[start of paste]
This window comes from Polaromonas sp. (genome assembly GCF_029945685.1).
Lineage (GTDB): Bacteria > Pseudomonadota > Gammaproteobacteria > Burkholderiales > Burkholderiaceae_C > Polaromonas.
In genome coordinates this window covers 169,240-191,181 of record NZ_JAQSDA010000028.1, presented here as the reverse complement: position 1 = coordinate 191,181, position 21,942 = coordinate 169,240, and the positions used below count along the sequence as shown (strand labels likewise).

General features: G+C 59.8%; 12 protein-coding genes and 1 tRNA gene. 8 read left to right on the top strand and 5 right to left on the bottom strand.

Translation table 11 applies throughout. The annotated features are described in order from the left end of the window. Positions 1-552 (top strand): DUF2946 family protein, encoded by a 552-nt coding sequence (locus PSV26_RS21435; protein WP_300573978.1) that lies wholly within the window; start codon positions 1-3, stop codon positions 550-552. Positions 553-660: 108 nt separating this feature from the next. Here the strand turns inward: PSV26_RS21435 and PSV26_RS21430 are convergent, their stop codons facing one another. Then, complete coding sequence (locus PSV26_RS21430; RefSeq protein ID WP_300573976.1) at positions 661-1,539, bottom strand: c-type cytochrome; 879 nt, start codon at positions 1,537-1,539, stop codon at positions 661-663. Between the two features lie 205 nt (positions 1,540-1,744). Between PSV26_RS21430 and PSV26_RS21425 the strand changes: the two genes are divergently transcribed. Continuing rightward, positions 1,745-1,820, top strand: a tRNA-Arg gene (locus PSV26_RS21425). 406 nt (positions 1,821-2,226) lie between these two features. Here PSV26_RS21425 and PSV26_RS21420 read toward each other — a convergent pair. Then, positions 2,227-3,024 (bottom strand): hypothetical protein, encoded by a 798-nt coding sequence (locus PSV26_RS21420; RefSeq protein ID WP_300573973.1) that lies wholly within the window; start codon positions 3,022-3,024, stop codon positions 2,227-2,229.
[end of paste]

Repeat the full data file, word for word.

This window comes from Polaromonas sp. (genome assembly GCF_029945685.1).
Lineage (GTDB): Bacteria > Pseudomonadota > Gammaproteobacteria > Burkholderiales > Burkholderiaceae_C > Polaromonas.
In genome coordinates this window covers 169,240-191,181 of record NZ_JAQSDA010000028.1, presented here as the reverse complement: position 1 = coordinate 191,181, position 21,942 = coordinate 169,240, and the positions used below count along the sequence as shown (strand labels likewise).

General features: G+C 59.8%; 12 protein-coding genes and 1 tRNA gene. 8 read left to right on the top strand and 5 right to left on the bottom strand.

Translation table 11 applies throughout. The annotated features are described in order from the left end of the window. Positions 1-552 (top strand): DUF2946 family protein, encoded by a 552-nt coding sequence (locus PSV26_RS21435; protein WP_300573978.1) that lies wholly within the window; start codon positions 1-3, stop codon positions 550-552. Positions 553-660: 108 nt separating this feature from the next. Here the strand turns inward: PSV26_RS21435 and PSV26_RS21430 are convergent, their stop codons facing one another. Then, complete coding sequence (locus PSV26_RS21430; RefSeq protein ID WP_300573976.1) at positions 661-1,539, bottom strand: c-type cytochrome; 879 nt, start codon at positions 1,537-1,539, stop codon at positions 661-663. Between the two features lie 205 nt (positions 1,540-1,744). Between PSV26_RS21430 and PSV26_RS21425 the strand changes: the two genes are divergently transcribed. Continuing rightward, positions 1,745-1,820, top strand: a tRNA-Arg gene (locus PSV26_RS21425). 406 nt (positions 1,821-2,226) lie between these two features. Here PSV26_RS21425 and PSV26_RS21420 read toward each other — a convergent pair. Then, positions 2,227-3,024 (bottom strand): hypothetical protein, encoded by a 798-nt coding sequence (locus PSV26_RS21420; RefSeq protein ID WP_300573973.1) that lies wholly within the window; start codon positions 3,022-3,024, stop codon positions 2,227-2,229.